Classic Hairstyles: The Beehive

Thursday March 5th 2015

One of my absolute favourite styles is a beehive. It is both classic and iconic and can be adapted in so many ways to suit both strong vintage styles or styles with a very modern twist.  The style was created in 1960 and has been cherished throughout the decades. This style is recreated more today than any other Vintage Hairstyle.

The Beehive received its name, as it actually resembled an earlier, more traditional beehive. The style was originally created by the award-winning hairdresser Margaret Vinci Heldt (owner of Margaret Vinci Coiffures in downtown Chicago) she was asked to created and design a new hairstyle that would reflect the modern age and her inspiration was a Fez hat that she had at home.  The style remained strong throughout the 1960’s and was the birth of new Kitsch styling for a new generation.

The beehive is easy and quick to create at home. Follow our step by tips for your own twist on this timeless classic!

Products – You will need a soft bristle brush, section clips, a tail comb, Kirby grips, 2-pronged pins and very strong hairspray.

Backcombing is a technique used to create height and volume to a hairstyle. Take small sections and place a comb or brush at the root of the section work in up and down motions without removing the comb. You know you have completed this correctly as all hair will be stud on end away from the root.

STEP 1 – Part the hair in either a centre parting or a side parting. Make sure hair is smooth and brushed with no knots.

STEP 2 – Either with your 2 thumbs or using your tail comb slide up in front of both ears until your thumbs meet the crown of your head. Making this as neat as possible section of the 2 neat sections you have maid with section clips. Tie the back of the hair out of the way for the time being.

STEP 3 – you may now want to make yet another 2 sections at the front of the hair. Measure from the front of your parting around 2 inches and take this whole section on each side and change the section clips to in cooperate this hair only so the front section is now loose.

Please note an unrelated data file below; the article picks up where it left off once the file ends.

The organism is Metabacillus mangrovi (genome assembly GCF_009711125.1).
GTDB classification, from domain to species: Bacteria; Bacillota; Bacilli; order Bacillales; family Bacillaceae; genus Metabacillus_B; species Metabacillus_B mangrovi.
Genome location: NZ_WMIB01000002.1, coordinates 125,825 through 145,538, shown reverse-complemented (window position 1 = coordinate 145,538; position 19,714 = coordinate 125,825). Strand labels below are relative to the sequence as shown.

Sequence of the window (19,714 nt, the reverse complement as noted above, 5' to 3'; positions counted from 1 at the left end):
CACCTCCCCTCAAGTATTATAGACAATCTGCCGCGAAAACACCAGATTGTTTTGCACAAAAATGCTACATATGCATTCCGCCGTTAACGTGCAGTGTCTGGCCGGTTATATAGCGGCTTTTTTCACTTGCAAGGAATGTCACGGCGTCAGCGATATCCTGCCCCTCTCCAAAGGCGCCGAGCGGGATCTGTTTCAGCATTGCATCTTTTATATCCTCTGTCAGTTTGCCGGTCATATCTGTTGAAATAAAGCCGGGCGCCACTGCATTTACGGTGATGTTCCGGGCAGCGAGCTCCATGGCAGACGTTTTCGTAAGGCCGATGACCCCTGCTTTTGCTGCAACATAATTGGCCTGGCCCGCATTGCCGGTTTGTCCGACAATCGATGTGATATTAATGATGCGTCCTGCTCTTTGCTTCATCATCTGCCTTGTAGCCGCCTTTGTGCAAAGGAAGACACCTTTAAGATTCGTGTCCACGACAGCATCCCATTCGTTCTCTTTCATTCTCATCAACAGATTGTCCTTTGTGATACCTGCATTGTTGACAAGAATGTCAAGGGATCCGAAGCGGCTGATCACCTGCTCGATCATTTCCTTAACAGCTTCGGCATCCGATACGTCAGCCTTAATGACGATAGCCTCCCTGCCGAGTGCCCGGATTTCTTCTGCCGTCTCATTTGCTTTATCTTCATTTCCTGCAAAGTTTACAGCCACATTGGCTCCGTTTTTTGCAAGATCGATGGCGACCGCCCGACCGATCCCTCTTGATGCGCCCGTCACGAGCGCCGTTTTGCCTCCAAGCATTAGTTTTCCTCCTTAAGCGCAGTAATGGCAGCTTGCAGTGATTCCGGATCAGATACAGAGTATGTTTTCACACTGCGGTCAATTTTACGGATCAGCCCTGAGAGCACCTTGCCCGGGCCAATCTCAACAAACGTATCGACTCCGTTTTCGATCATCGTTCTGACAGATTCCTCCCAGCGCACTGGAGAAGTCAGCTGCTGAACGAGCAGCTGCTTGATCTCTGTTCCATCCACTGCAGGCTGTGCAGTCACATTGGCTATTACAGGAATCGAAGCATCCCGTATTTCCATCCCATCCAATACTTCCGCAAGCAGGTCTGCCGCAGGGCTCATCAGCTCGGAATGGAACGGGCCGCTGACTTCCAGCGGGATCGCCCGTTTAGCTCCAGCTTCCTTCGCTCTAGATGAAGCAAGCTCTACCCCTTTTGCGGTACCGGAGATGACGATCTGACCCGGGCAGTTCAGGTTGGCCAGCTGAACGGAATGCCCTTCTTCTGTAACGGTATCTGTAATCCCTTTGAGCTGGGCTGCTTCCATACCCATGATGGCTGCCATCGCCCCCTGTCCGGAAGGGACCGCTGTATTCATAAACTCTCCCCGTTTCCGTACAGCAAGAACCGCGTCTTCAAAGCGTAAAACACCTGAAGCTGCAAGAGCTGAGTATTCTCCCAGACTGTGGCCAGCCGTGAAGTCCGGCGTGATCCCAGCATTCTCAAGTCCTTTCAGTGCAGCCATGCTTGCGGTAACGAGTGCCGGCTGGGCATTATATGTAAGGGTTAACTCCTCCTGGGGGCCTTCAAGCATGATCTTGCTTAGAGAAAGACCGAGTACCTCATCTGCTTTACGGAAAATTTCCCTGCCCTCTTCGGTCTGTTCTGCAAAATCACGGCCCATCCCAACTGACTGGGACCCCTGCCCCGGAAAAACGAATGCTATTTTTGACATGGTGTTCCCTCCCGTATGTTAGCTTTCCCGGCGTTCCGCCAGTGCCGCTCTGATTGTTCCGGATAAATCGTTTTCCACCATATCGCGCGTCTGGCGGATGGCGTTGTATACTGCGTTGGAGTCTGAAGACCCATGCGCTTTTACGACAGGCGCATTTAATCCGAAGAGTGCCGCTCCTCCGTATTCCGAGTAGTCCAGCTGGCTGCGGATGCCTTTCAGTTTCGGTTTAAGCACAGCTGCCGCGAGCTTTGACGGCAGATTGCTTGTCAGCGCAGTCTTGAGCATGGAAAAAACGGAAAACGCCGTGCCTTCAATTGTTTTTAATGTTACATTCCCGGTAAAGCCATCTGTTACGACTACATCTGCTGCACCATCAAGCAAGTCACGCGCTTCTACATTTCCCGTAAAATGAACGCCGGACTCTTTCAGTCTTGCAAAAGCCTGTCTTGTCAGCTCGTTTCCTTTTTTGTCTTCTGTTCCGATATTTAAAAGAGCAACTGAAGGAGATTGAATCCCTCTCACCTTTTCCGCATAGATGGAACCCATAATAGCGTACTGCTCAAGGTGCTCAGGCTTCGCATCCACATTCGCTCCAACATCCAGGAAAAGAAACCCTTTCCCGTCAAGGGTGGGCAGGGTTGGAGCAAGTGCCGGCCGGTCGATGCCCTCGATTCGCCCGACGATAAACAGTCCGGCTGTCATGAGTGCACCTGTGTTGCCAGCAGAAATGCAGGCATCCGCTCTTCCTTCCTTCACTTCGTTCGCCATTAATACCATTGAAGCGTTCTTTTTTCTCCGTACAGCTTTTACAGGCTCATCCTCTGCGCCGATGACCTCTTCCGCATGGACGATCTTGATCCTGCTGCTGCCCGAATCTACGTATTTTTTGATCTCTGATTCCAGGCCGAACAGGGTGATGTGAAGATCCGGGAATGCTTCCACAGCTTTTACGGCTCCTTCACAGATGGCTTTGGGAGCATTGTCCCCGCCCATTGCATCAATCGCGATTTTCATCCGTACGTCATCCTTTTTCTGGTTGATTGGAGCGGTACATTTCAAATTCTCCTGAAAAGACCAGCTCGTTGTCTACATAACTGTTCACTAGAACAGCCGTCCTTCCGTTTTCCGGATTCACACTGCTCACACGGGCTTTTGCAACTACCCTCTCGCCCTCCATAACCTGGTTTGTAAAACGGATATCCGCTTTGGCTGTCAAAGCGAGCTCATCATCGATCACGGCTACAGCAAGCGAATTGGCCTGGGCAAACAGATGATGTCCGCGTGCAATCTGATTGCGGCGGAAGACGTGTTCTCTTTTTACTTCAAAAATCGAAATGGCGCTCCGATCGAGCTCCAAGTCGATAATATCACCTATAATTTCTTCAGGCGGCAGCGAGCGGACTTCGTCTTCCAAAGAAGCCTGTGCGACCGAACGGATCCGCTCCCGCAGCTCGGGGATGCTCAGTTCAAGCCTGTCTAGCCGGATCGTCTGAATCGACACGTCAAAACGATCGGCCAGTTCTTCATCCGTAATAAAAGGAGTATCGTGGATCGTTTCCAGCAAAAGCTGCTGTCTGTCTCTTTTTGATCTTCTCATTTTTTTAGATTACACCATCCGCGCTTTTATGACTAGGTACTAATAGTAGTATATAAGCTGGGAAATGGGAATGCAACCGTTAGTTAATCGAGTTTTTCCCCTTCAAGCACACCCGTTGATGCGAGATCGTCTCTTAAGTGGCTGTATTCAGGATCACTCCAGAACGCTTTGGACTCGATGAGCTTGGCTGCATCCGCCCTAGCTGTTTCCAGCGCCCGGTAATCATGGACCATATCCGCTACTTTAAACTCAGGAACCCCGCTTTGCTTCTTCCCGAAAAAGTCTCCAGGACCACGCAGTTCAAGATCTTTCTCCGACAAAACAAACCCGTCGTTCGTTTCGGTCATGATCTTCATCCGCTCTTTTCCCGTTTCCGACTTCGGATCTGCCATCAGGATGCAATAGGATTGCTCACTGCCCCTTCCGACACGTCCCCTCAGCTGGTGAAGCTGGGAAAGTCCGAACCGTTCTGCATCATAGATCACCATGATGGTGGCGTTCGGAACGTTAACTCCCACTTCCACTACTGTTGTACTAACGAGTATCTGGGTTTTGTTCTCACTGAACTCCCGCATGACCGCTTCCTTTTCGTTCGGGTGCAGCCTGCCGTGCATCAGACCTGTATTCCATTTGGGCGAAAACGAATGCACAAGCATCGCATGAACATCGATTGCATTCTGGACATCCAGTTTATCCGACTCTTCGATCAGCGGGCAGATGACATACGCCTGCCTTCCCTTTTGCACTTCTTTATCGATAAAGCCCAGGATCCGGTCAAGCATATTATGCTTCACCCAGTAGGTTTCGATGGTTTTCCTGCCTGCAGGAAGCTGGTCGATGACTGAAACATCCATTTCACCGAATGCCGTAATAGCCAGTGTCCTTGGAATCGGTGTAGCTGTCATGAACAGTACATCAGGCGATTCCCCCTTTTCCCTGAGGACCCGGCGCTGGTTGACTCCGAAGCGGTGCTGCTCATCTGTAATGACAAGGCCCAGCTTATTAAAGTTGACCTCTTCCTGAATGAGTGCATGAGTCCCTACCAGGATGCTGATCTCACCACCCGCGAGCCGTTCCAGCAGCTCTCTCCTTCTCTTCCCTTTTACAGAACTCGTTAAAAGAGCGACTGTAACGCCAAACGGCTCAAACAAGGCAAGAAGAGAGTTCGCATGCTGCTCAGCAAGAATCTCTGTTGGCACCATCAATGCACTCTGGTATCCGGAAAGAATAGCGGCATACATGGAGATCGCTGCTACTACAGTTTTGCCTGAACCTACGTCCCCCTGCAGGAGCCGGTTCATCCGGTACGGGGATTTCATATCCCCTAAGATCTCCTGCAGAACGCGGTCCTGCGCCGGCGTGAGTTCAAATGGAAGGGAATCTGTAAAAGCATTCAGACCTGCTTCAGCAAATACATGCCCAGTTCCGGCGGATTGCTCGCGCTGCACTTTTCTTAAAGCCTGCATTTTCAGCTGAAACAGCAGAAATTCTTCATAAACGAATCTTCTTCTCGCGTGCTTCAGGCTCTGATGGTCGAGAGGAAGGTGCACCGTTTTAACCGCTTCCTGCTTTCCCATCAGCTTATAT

STEP 4 – If you are looking for a subtle beehive you may feel that backcombing the hair is enough to achieve the height a volume for a small beehive. If you want to see some notable height you will now need to insert padding onto the crown of the head. In most case and if you have thick hair you can take a small triangle section on the top of the head in the crown area and backcomb this and roll and secure to create a bump for the style to form on top. Secure this with Kirby grips. You can buy a donut hair ring and cur this in half this also works really well as padding. You can even make your own using fake hair this is a really great way to make the hair look more full if you don’t have thick hair.

STEP 5 – Now backcomb the rest of the front section by taking small sections and lightly teasing at the root either using the tail comb or the backcombing brush you should eventually have a mass of wonderful thick hair.

STEP 6 – Start to lay the hair over the padding and begin smoothing the top of the hair over the padding with a bristle brush, remember you are smoothing the top of the style not brushing out the backcomb. The hair should be nice and stiff and easy to manage. Either twist and clip the hair at the back of the head or pin the ends of the hair into the padding which ever you find easier.

STEP 7 – If you are wanting a half up half down style you can now remove the back of the hair and either curl or let it hang straight. Remove the front section and either put behind your ears and wear fairly loose or smooth back using the ends to create detail at the back of the beehive. For those wanting an up style you pleat the hair, brush up in a pony tail and then make a loose bun, curl and then pile up in sections or even a simple ponytail looks great with this style.

Amanda x  (Lipstick and Curls)